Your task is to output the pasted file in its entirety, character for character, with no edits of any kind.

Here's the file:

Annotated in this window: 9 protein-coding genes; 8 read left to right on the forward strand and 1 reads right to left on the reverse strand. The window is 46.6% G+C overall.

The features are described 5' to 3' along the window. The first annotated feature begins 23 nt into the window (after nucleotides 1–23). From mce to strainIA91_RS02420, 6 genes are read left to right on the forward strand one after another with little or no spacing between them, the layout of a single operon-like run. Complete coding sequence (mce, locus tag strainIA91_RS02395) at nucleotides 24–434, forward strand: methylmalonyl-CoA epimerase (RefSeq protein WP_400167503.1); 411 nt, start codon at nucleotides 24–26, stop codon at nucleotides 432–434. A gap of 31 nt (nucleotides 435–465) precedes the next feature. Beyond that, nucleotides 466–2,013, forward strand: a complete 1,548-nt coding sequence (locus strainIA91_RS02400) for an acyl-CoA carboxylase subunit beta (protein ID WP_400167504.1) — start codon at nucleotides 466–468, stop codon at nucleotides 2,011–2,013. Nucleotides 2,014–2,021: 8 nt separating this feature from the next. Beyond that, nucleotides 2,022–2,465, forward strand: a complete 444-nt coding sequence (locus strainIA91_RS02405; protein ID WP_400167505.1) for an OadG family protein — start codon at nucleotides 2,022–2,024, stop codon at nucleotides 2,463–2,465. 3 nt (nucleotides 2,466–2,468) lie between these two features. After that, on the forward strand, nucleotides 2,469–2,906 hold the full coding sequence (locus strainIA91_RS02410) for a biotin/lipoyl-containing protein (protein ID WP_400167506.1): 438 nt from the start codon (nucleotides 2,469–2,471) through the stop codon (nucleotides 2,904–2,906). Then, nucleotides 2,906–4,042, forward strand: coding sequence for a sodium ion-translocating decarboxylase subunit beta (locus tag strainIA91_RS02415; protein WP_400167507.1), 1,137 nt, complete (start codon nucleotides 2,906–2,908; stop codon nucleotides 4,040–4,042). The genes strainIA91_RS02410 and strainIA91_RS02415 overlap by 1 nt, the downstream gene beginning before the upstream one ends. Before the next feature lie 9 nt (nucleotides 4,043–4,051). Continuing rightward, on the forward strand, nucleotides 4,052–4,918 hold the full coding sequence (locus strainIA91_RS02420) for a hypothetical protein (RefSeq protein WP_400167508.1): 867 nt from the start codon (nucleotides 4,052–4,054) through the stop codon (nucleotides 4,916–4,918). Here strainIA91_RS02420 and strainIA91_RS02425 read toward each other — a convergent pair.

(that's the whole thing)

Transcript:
Annotated in this window: 9 protein-coding genes; 8 read left to right on the forward strand and 1 reads right to left on the reverse strand. The window is 46.6% G+C overall.

The features are described 5' to 3' along the window. The first annotated feature begins 23 nt into the window (after nucleotides 1–23). From mce to strainIA91_RS02420, 6 genes are read left to right on the forward strand one after another with little or no spacing between them, the layout of a single operon-like run. Complete coding sequence (mce, locus tag strainIA91_RS02395) at nucleotides 24–434, forward strand: methylmalonyl-CoA epimerase (RefSeq protein WP_400167503.1); 411 nt, start codon at nucleotides 24–26, stop codon at nucleotides 432–434. A gap of 31 nt (nucleotides 435–465) precedes the next feature. Beyond that, nucleotides 466–2,013, forward strand: a complete 1,548-nt coding sequence (locus strainIA91_RS02400) for an acyl-CoA carboxylase subunit beta (protein ID WP_400167504.1) — start codon at nucleotides 466–468, stop codon at nucleotides 2,011–2,013. Nucleotides 2,014–2,021: 8 nt separating this feature from the next. Beyond that, nucleotides 2,022–2,465, forward strand: a complete 444-nt coding sequence (locus strainIA91_RS02405; protein ID WP_400167505.1) for an OadG family protein — start codon at nucleotides 2,022–2,024, stop codon at nucleotides 2,463–2,465. 3 nt (nucleotides 2,466–2,468) lie between these two features. After that, on the forward strand, nucleotides 2,469–2,906 hold the full coding sequence (locus strainIA91_RS02410) for a biotin/lipoyl-containing protein (protein ID WP_400167506.1): 438 nt from the start codon (nucleotides 2,469–2,471) through the stop codon (nucleotides 2,904–2,906). Then, nucleotides 2,906–4,042, forward strand: coding sequence for a sodium ion-translocating decarboxylase subunit beta (locus tag strainIA91_RS02415; protein WP_400167507.1), 1,137 nt, complete (start codon nucleotides 2,906–2,908; stop codon nucleotides 4,040–4,042). The genes strainIA91_RS02410 and strainIA91_RS02415 overlap by 1 nt, the downstream gene beginning before the upstream one ends. Before the next feature lie 9 nt (nucleotides 4,043–4,051). Continuing rightward, on the forward strand, nucleotides 4,052–4,918 hold the full coding sequence (locus strainIA91_RS02420) for a hypothetical protein (RefSeq protein WP_400167508.1): 867 nt from the start codon (nucleotides 4,052–4,054) through the stop codon (nucleotides 4,916–4,918). Here strainIA91_RS02420 and strainIA91_RS02425 read toward each other — a convergent pair.